I am about to install galvanized steel posts in fast setting concrete (QUickrete Fence n Post).
Someone suggested that in order to save money I could break up smaller pieces the old concrete bases (I will have to do that anyway so I can move them to the car to dispose them) and put some of these smaller pieces of concrete in the holes and pour fast setting cement in.

Would there be any problems with this move?

  • 1
    If you choose to proceed don’t forget that the new mix is thick and doesn’t “pour around” the old chunks very well. I’ve actually done this for fence posts without problem but you need to alternate adding chunks and new mix to the hole. If filling with chunks first THEN add new mix to the top there will be many air pockets. I wouldn’t do this for say a wall or anything structural, holding fences posts tho I have done it.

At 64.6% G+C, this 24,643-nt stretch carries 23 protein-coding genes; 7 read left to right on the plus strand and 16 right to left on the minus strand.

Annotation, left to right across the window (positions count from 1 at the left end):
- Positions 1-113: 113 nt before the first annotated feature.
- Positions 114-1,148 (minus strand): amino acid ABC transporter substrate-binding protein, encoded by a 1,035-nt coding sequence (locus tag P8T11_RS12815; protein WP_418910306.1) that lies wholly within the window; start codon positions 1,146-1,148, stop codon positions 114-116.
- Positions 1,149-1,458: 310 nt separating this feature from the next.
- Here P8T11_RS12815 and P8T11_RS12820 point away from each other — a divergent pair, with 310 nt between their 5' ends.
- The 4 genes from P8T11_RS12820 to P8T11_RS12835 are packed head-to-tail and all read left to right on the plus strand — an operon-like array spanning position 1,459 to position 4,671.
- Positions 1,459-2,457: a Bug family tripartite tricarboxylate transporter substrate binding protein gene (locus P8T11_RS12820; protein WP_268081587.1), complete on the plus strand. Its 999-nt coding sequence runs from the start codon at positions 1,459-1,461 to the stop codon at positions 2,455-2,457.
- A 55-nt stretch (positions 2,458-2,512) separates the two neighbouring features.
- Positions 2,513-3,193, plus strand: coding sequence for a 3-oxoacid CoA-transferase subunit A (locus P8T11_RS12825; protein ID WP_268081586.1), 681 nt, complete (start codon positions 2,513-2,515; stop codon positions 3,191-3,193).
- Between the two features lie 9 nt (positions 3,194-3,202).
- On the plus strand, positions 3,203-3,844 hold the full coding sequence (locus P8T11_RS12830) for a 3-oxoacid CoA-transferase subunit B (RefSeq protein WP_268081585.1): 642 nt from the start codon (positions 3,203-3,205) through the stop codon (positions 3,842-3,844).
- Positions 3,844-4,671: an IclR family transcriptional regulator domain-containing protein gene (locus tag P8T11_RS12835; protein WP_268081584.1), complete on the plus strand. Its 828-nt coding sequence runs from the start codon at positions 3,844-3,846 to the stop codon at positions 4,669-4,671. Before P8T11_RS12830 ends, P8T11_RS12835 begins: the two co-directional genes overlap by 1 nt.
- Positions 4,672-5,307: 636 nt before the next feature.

– Tyson
    Commented May 19, 2018 at 17:07

1 Answer 1


It would be appropriate to substitute your old concrete for the gravel at the bottom of the hole (assuming you broke it small enough...), but I wouldn't mess with the concrete mix itself.

Think about it: you'd be upending the factory mix by adding more 'gravel'. Manufacturers have thought about the mix more than we can imagine, so I'd defer to them.

While I get that hauling more bags of concrete and more waste is a pain (maybe dribble the waste concrete out in 5# increments in your household waste, if permitted), you might take comfort in amortizing your work over the life of the posts.

  • I am thinking about big concrete chunks, I am not going to crush it to gravel size I am thinking about pouring concrete, then add this remains and then add more concrete. The pieces of old concrete that I would add will be positioned in such a way to allow the new concrete dust to get in the spaces between the old pieces and they I pour water. The result will be that the old concrete will be set in the new one when the new one solidifies
    – MiniMe
    Commented May 19, 2018 at 19:15

Your Answer

By clicking “Post Your Answer”, you agree to our terms of service and acknowledge you have read our privacy policy.

Not the answer you're looking for? Browse other questions tagged or ask your own question.